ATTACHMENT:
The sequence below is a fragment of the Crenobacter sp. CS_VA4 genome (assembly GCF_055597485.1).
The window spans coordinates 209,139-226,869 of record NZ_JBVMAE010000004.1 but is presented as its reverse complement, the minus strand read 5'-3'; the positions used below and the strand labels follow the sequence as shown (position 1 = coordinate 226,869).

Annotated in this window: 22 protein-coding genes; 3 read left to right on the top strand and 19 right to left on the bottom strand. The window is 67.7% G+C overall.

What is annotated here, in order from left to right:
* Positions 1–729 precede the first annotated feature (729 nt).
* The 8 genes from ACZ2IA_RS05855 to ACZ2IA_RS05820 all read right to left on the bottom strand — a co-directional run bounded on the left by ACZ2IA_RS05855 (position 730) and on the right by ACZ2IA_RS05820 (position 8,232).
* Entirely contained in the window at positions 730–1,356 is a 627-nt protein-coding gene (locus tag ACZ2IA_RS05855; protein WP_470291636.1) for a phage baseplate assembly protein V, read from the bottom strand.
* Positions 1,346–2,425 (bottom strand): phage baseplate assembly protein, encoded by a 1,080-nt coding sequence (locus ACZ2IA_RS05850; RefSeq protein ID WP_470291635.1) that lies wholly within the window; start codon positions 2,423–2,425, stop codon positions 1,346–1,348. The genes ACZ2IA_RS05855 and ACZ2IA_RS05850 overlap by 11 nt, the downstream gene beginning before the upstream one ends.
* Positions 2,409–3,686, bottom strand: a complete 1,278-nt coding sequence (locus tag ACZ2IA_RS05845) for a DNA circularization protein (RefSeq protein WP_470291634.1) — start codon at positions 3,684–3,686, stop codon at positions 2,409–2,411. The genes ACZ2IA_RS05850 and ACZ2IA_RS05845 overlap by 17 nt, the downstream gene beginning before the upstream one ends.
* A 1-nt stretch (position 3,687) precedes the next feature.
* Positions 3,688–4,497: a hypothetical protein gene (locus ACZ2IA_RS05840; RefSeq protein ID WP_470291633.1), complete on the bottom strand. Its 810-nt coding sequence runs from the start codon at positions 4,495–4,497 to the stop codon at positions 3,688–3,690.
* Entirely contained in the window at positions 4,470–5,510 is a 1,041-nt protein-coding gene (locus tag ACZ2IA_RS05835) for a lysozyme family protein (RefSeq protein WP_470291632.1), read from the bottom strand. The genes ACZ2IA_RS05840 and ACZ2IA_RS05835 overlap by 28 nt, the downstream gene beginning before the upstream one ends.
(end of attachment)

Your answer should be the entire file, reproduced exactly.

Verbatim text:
The sequence below is a fragment of the Crenobacter sp. CS_VA4 genome (assembly GCF_055597485.1).
The window spans coordinates 209,139-226,869 of record NZ_JBVMAE010000004.1 but is presented as its reverse complement, the minus strand read 5'-3'; the positions used below and the strand labels follow the sequence as shown (position 1 = coordinate 226,869).

Annotated in this window: 22 protein-coding genes; 3 read left to right on the top strand and 19 right to left on the bottom strand. The window is 67.7% G+C overall.

What is annotated here, in order from left to right:
* Positions 1–729 precede the first annotated feature (729 nt).
* The 8 genes from ACZ2IA_RS05855 to ACZ2IA_RS05820 all read right to left on the bottom strand — a co-directional run bounded on the left by ACZ2IA_RS05855 (position 730) and on the right by ACZ2IA_RS05820 (position 8,232).
* Entirely contained in the window at positions 730–1,356 is a 627-nt protein-coding gene (locus tag ACZ2IA_RS05855; protein WP_470291636.1) for a phage baseplate assembly protein V, read from the bottom strand.
* Positions 1,346–2,425 (bottom strand): phage baseplate assembly protein, encoded by a 1,080-nt coding sequence (locus ACZ2IA_RS05850; RefSeq protein ID WP_470291635.1) that lies wholly within the window; start codon positions 2,423–2,425, stop codon positions 1,346–1,348. The genes ACZ2IA_RS05855 and ACZ2IA_RS05850 overlap by 11 nt, the downstream gene beginning before the upstream one ends.
* Positions 2,409–3,686, bottom strand: a complete 1,278-nt coding sequence (locus tag ACZ2IA_RS05845) for a DNA circularization protein (RefSeq protein WP_470291634.1) — start codon at positions 3,684–3,686, stop codon at positions 2,409–2,411. The genes ACZ2IA_RS05850 and ACZ2IA_RS05845 overlap by 17 nt, the downstream gene beginning before the upstream one ends.
* A 1-nt stretch (position 3,687) precedes the next feature.
* Positions 3,688–4,497: a hypothetical protein gene (locus ACZ2IA_RS05840; RefSeq protein ID WP_470291633.1), complete on the bottom strand. Its 810-nt coding sequence runs from the start codon at positions 4,495–4,497 to the stop codon at positions 3,688–3,690.
* Entirely contained in the window at positions 4,470–5,510 is a 1,041-nt protein-coding gene (locus tag ACZ2IA_RS05835) for a lysozyme family protein (RefSeq protein WP_470291632.1), read from the bottom strand. The genes ACZ2IA_RS05840 and ACZ2IA_RS05835 overlap by 28 nt, the downstream gene beginning before the upstream one ends.